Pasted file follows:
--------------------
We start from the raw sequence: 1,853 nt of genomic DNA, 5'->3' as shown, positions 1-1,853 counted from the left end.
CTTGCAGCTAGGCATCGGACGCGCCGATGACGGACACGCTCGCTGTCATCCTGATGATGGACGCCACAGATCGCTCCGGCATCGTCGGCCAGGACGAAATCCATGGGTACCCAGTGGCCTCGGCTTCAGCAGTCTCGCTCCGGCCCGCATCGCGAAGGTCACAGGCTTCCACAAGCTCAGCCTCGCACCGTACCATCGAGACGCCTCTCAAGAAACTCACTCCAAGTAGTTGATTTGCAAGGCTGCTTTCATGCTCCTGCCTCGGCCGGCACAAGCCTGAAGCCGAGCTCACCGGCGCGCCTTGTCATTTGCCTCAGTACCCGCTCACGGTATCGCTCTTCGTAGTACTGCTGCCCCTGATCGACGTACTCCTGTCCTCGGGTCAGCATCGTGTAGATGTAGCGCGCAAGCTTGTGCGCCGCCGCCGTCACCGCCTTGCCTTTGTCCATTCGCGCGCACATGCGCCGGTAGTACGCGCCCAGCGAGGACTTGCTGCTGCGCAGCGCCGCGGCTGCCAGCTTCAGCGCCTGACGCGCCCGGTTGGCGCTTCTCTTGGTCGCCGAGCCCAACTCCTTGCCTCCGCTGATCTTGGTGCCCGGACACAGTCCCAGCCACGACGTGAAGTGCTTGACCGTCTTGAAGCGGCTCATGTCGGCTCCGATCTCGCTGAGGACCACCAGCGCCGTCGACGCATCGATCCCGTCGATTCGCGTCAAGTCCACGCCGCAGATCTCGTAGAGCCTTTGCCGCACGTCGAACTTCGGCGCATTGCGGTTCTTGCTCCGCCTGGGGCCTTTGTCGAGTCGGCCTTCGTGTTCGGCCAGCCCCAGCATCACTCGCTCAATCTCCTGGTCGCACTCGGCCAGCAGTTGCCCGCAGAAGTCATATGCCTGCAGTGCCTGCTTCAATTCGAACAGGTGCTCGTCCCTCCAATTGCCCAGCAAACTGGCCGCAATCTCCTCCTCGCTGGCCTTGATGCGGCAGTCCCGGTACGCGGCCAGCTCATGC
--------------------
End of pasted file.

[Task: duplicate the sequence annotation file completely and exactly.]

We start from the raw sequence: 1,853 nt of genomic DNA, 5'->3' as shown, positions 1-1,853 counted from the left end.
CTTGCAGCTAGGCATCGGACGCGCCGATGACGGACACGCTCGCTGTCATCCTGATGATGGACGCCACAGATCGCTCCGGCATCGTCGGCCAGGACGAAATCCATGGGTACCCAGTGGCCTCGGCTTCAGCAGTCTCGCTCCGGCCCGCATCGCGAAGGTCACAGGCTTCCACAAGCTCAGCCTCGCACCGTACCATCGAGACGCCTCTCAAGAAACTCACTCCAAGTAGTTGATTTGCAAGGCTGCTTTCATGCTCCTGCCTCGGCCGGCACAAGCCTGAAGCCGAGCTCACCGGCGCGCCTTGTCATTTGCCTCAGTACCCGCTCACGGTATCGCTCTTCGTAGTACTGCTGCCCCTGATCGACGTACTCCTGTCCTCGGGTCAGCATCGTGTAGATGTAGCGCGCAAGCTTGTGCGCCGCCGCCGTCACCGCCTTGCCTTTGTCCATTCGCGCGCACATGCGCCGGTAGTACGCGCCCAGCGAGGACTTGCTGCTGCGCAGCGCCGCGGCTGCCAGCTTCAGCGCCTGACGCGCCCGGTTGGCGCTTCTCTTGGTCGCCGAGCCCAACTCCTTGCCTCCGCTGATCTTGGTGCCCGGACACAGTCCCAGCCACGACGTGAAGTGCTTGACCGTCTTGAAGCGGCTCATGTCGGCTCCGATCTCGCTGAGGACCACCAGCGCCGTCGACGCATCGATCCCGTCGATTCGCGTCAAGTCCACGCCGCAGATCTCGTAGAGCCTTTGCCGCACGTCGAACTTCGGCGCATTGCGGTTCTTGCTCCGCCTGGGGCCTTTGTCGAGTCGGCCTTCGTGTTCGGCCAGCCCCAGCATCACTCGCTCAATCTCCTGGTCGCACTCGGCCAGCAGTTGCCCGCAGAAGTCATATGCCTGCAGTGCCTGCTTCAATTCGAACAGGTGCTCGTCCCTCCAATTGCCCAGCAAACTGGCCGCAATCTCCTCCTCGCTGGCCTTGATGCGGCAGTCCCGGTACGCGGCCAGCTCATGC